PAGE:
Opinion Student life

The not-so New Wave(s)

Gala, a fellow Jester and WUR student, approaches routine and self-growth in period 6. Is the solution a panini, journal, and vibrator? Read more!

Addressing the topic of self-growth and more specifically routine, I am not sure whether to feel like my 50-year-old mom reading Atomic Habits or an online character who bases their life on hyper productivity.

As much as I like discussing this topic, sometimes I still feel a disconnect whenever it is time to have a routine. Nir Eyal, another one of those fleeting self-help authors, defines routine as a series of behaviors that are built over time. A habit is a behavior done with “little or no thought”.

Therefore, behaviors or habits performed regularly become a routine.

As university students living in a fast-paced society, the implementation of a routine could avoid the feeling of being overwhelmed and unfulfilled. Without it, it can be challenging to move forwards.

The author Marcel Proust sees the lack of this routine as:

“The anesthetic influence of habits having stopped, I started to think, to feel, things so sad.”

In other words, his idea states that without numbing consistency, we are much more prone to feel anguish. The quote connotes that although we feel lost without habits, they can serve as a blanket to smother our curiosities and desires that stray away from our current selves.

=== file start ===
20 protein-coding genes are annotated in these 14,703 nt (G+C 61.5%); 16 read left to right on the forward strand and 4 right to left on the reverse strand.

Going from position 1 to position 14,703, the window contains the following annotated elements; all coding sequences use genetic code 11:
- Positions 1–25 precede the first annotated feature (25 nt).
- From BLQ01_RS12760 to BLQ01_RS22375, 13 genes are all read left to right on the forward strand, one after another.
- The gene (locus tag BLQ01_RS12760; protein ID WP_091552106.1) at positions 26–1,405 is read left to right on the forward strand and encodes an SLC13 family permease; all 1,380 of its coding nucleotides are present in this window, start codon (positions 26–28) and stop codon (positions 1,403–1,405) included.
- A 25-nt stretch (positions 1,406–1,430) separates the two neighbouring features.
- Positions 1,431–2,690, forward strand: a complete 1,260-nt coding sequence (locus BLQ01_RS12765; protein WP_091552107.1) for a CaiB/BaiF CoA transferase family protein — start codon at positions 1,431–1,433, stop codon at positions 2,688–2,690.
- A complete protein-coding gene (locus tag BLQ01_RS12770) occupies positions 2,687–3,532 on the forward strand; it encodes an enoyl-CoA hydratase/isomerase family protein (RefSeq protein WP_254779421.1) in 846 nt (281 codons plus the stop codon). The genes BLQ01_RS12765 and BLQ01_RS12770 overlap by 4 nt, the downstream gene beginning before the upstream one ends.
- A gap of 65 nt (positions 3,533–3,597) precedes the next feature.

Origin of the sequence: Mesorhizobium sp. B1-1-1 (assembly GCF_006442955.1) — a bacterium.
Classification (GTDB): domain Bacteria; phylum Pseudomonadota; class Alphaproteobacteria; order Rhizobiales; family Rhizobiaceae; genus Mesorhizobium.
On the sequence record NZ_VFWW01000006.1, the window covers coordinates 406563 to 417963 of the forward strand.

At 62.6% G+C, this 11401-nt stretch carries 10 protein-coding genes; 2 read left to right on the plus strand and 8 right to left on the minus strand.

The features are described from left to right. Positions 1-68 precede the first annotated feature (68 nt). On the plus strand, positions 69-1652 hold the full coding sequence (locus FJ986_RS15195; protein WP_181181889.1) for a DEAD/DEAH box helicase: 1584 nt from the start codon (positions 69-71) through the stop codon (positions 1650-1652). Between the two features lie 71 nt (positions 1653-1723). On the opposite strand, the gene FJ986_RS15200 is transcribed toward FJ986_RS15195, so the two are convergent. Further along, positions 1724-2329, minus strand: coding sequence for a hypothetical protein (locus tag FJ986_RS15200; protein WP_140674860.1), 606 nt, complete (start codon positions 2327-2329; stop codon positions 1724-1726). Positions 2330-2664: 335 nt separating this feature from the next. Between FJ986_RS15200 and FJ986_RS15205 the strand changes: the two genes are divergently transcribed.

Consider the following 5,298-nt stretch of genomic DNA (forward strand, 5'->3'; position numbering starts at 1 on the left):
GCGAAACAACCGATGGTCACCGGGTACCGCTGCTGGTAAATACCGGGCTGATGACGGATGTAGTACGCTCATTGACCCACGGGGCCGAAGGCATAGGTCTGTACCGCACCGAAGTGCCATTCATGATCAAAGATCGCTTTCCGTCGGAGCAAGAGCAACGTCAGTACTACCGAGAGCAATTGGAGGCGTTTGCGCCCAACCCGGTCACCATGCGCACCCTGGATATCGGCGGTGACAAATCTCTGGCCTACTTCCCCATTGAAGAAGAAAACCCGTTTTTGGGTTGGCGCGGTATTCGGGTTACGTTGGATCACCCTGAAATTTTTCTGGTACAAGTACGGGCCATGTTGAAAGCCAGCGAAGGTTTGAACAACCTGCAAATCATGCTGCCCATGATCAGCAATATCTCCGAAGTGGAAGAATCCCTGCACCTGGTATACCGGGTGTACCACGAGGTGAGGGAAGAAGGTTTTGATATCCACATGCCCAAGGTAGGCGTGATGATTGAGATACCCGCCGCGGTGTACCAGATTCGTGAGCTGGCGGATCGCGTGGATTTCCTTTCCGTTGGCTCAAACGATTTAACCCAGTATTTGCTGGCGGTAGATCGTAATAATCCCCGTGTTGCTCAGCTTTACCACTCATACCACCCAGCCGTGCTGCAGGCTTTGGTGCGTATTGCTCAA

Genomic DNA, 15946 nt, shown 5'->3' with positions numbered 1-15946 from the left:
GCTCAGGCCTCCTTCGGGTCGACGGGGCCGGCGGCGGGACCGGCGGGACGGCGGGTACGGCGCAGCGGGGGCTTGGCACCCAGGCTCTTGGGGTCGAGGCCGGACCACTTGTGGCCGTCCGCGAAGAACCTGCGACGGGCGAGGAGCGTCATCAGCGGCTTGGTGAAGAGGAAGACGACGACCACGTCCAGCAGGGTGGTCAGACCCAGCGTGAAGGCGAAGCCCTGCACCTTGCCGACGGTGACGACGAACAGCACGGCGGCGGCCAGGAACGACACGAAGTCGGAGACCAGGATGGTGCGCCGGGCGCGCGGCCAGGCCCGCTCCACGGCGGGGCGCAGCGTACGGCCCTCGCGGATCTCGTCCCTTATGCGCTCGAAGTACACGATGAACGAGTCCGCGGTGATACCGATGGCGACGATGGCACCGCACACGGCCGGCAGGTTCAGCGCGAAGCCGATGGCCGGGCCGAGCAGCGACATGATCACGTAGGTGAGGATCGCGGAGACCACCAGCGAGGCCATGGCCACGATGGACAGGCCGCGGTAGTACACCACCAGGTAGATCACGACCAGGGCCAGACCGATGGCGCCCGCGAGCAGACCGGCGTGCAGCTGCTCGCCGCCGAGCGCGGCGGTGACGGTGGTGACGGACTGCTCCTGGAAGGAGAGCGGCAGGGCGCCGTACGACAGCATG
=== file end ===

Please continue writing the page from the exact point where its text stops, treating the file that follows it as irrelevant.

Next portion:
Personally, as period 6 was beginning, I found myself a bit unsure of where to go, how to act, and what to do. Instead of evaluating courses, I was reevaluating myself. Finding a routine post-study week seemed like it was the solution as well as the poison.

I lingered between the end of exams and the first weeks of period six, without routine, between peaks of happiness and depths of sadness. I realized that my idea of self-growth, heavily influenced as the one depicted across the media, was not as linear as I thought it would be.

During this slump, I began to make good acquaintance with a special something. Some people love it, others despise it. It was none other than: Time.

By being frenemies with Time, I let myself rest in this state of numbness and confusion. Sure, this rest felt long, boring, and stagnant – like the U.S gun reform.

But taking things slow gave me some clarity.

It might be best for our conscience to be submerged under water before riding the waves again.

And all I needed was Time, panini sandwiches, a good vibrator, and an overpriced journal.

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